ISET

ISET Economist Blog

A blog about economics in the South Caucasus.
Sep
21

Georgia’s Shrinking Population

“Georgians would have half a child if there was such a possibility”. Armenian Bishop Vazgen in Kita Buachidze’s Black Book   According to the population projections of the United Nations (constant fertility scenario), by the end of this century the Georgian people will count only 2.8 million. In 2013, Georgia has been among only 19 countries in the world with a population that decreased year on year. An aggravating factor is the sex ratio of babies, which in Georgia is heavily skewed towards males. While globally about 107 boys are born per 100 girl...
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Eric Livny
Great responses, Nino, many thanks! Let's make Georgia a better place and procreate
Tuesday, 22 September 2015 9:09 AM
Nino Doghonadze
Eric, you are asking difficult questions but I will try to answer below:"Should Georgia be worried about having not enough or too ... Read More
Tuesday, 22 September 2015 8:08 AM
Guest — FlorianBiermann
Eric, the article discusses the question whether a demographic problem exists at all separately from the question what are the pos... Read More
Tuesday, 22 September 2015 7:07 PM
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Mar
30

Does it Make Sense to Subsidize Smallholder Georgian Agriculture, and if so How?

While Georgia never faced anything like a wartime food crisis, the agricultural policies implemented by the Georgian Dream coalition government in 2013-2015 did not lack in ambition, seeking to make up for more than a decade of “active neglect” of Georgia’s smallholder agriculture by the Saakashvili administration. In this piece, we take a critical look at one of the first government initiatives, the Agricultural Card Program, introduced in February 2013.  According to the then Minister of Agriculture David Kirvalidze, the program aimed to “revive G...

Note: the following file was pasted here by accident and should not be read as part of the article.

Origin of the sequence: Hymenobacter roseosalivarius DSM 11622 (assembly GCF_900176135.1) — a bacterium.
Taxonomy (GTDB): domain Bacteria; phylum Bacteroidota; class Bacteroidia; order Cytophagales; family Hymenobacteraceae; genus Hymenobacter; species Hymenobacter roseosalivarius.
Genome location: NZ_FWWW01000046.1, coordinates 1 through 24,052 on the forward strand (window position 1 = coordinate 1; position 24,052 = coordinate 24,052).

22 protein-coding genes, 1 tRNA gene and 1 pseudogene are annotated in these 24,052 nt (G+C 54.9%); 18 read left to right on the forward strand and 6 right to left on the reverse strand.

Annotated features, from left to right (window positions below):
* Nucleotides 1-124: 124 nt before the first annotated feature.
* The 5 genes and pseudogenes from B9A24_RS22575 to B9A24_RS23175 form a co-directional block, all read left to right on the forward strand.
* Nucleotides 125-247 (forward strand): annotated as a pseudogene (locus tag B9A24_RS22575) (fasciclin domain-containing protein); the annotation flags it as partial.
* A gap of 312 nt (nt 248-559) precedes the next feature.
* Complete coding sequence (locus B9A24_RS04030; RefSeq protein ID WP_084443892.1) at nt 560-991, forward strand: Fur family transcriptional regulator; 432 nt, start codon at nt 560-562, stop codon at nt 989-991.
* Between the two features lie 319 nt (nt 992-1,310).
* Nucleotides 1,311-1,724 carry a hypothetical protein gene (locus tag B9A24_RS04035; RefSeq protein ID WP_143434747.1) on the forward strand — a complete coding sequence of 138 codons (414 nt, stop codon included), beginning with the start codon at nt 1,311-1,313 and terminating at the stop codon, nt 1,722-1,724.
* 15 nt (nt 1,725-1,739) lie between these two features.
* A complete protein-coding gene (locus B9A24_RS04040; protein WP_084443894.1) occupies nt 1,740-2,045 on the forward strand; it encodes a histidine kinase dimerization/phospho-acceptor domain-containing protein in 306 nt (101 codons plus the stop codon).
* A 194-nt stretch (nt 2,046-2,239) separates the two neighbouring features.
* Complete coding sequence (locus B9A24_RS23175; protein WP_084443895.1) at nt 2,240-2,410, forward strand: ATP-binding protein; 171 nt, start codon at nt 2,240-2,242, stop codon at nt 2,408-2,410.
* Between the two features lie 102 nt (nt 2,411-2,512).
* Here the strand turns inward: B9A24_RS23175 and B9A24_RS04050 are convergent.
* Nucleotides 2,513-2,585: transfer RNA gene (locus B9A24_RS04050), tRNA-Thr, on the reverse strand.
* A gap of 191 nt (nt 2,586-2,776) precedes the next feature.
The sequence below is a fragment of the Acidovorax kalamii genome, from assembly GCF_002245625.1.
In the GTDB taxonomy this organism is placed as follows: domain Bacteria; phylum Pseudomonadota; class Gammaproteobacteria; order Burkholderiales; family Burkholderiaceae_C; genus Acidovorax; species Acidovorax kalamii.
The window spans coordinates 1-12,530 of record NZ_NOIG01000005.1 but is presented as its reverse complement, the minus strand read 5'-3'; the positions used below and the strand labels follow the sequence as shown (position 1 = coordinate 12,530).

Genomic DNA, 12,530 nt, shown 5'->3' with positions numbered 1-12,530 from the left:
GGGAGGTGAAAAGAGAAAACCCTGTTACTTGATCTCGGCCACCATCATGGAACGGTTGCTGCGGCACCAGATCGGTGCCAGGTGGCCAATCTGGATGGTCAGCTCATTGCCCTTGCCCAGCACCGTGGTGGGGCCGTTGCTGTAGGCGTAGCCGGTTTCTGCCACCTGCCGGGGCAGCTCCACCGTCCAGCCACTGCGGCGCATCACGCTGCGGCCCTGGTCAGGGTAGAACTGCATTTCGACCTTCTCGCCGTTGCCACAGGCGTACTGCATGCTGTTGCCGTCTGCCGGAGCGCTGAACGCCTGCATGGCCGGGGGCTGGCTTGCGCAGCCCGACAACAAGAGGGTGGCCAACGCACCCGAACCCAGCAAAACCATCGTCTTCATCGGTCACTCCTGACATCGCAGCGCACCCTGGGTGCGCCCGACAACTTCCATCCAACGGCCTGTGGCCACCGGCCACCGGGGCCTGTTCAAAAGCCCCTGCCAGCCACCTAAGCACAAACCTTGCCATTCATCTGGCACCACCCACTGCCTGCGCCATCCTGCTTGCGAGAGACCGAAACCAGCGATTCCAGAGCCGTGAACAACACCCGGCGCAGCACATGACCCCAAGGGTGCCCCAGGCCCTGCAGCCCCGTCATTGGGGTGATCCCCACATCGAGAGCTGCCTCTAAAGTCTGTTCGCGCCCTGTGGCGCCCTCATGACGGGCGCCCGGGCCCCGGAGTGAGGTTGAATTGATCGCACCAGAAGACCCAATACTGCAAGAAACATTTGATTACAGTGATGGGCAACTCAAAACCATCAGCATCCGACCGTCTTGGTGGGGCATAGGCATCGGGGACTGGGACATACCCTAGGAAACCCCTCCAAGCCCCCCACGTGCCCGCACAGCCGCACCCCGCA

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Guest — Eric Livny
Thanks for the question, Humph! We don't have any evidence and, in fact, are not claiming that "the growth in cultivated areas and... Read More
Tuesday, 31 March 2015 1:01 PM
Guest — Salome
Thank you for your question. Majority of respondents claimed increase in output and sown areas, but you would probably agree, that... Read More
Tuesday, 31 March 2015 2:02 PM
Guest — Humph Abbott
Hi Eric and team. What evidence do you have to justify the assumption implicit in your first and second charts and supporting text... Read More
Monday, 30 March 2015 7:07 PM
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Feb
20

Education for the Poor

Worldwide, cash transfer programs are used to fight poverty. Developing countries typically spend between 1% and 2% of GDP on cash transfers (“Cash Transfers: a Literature Review”, DFID Policy Division, 2011). International donors also invest substantially into such programs. The rationale for cash transfers goes beyond relieving short-run poverty. In their 2011 book Poor Economics: A Radical Rethinking of the Way to Fight Global Poverty, eminent development economists Abhijit Banerjee and Esther Duflo explain the approach as follows: People are poor bec...